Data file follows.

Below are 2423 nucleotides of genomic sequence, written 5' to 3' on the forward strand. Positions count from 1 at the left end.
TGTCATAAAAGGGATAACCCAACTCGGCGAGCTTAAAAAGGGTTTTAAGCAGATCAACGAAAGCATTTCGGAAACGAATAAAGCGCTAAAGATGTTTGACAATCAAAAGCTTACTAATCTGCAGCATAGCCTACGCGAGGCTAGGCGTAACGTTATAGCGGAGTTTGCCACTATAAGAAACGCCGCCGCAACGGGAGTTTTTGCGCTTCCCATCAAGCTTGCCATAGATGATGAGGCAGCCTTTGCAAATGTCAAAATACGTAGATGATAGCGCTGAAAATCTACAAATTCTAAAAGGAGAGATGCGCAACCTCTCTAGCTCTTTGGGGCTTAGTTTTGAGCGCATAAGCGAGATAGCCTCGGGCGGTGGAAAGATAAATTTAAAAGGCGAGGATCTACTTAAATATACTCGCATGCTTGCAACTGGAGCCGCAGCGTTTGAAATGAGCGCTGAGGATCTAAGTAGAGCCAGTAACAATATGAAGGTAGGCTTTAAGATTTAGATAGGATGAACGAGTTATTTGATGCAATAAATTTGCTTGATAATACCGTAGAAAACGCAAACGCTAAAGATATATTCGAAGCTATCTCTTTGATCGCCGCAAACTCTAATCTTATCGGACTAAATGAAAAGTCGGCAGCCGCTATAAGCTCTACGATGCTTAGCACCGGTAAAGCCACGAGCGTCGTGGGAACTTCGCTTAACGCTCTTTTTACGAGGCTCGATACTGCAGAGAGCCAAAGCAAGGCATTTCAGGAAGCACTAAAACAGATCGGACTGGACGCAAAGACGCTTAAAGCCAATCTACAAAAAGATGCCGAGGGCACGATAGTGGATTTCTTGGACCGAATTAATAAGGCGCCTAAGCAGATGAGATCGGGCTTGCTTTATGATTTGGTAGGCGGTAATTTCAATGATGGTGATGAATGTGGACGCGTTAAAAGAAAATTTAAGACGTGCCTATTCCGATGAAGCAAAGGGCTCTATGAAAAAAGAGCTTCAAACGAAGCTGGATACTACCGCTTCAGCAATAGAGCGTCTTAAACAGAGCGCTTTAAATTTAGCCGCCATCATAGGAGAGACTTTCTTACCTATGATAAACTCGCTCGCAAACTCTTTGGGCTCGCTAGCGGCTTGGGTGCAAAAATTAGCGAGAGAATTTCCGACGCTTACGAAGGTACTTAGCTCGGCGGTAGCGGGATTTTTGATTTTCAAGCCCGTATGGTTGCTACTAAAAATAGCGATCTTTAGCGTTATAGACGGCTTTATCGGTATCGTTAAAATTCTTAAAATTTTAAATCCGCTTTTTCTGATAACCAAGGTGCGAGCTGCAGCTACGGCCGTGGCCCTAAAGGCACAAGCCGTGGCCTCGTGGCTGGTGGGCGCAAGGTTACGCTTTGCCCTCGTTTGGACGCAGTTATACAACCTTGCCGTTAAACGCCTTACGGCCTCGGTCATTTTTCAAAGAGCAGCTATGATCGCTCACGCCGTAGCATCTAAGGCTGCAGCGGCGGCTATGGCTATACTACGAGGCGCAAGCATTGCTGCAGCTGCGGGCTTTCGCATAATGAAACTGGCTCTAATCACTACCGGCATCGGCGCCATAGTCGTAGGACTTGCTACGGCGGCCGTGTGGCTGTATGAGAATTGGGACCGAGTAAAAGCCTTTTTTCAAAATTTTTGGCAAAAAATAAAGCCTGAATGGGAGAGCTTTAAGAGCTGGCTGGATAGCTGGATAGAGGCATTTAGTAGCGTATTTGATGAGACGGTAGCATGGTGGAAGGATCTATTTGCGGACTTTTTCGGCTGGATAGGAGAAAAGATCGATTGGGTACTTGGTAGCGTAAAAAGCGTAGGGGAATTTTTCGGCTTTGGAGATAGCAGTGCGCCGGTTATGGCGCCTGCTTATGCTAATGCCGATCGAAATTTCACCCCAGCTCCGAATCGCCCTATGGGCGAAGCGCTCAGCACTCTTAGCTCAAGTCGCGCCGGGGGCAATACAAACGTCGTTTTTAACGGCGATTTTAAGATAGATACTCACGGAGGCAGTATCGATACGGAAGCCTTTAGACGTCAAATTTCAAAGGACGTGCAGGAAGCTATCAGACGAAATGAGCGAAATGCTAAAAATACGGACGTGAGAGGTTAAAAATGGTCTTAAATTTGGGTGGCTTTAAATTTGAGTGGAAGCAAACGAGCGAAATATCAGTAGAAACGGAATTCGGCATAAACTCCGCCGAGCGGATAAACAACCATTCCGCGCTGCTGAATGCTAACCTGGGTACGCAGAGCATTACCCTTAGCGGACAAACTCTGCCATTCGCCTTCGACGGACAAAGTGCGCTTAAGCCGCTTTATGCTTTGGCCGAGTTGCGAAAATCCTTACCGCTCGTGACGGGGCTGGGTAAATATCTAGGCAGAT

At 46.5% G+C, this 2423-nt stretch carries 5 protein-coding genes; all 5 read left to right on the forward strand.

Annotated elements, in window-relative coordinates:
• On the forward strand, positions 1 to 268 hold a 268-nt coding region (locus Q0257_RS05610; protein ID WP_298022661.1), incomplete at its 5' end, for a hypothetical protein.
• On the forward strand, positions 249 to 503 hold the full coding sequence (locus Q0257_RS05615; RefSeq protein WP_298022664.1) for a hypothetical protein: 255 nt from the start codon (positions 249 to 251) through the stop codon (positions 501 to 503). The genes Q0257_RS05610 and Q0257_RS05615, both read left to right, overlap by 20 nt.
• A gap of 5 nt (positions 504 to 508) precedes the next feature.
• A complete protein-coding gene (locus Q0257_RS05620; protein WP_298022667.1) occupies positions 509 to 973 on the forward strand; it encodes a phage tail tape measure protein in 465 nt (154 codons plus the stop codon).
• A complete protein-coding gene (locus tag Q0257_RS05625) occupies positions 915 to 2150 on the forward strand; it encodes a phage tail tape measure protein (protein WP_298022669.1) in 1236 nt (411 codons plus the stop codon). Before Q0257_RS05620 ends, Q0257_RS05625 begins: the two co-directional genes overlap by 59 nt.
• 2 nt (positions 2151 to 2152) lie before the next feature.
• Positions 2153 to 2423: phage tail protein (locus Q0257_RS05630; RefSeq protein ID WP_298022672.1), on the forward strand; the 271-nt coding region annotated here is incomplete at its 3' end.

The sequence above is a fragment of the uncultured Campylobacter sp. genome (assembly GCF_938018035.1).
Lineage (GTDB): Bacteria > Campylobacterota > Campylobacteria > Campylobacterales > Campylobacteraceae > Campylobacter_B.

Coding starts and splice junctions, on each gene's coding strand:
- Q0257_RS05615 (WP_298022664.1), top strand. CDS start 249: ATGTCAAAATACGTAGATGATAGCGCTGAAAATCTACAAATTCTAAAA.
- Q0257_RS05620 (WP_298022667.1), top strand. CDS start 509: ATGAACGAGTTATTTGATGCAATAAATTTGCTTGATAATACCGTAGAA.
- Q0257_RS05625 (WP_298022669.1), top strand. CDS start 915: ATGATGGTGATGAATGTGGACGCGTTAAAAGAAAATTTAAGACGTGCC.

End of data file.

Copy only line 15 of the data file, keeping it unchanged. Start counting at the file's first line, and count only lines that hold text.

- Q0257_RS05615 (WP_298022664.1), top strand. CDS start 249: ATGTCAAAATACGTAGATGATAGCGCTGAAAATCTACAAATTCTAAAA.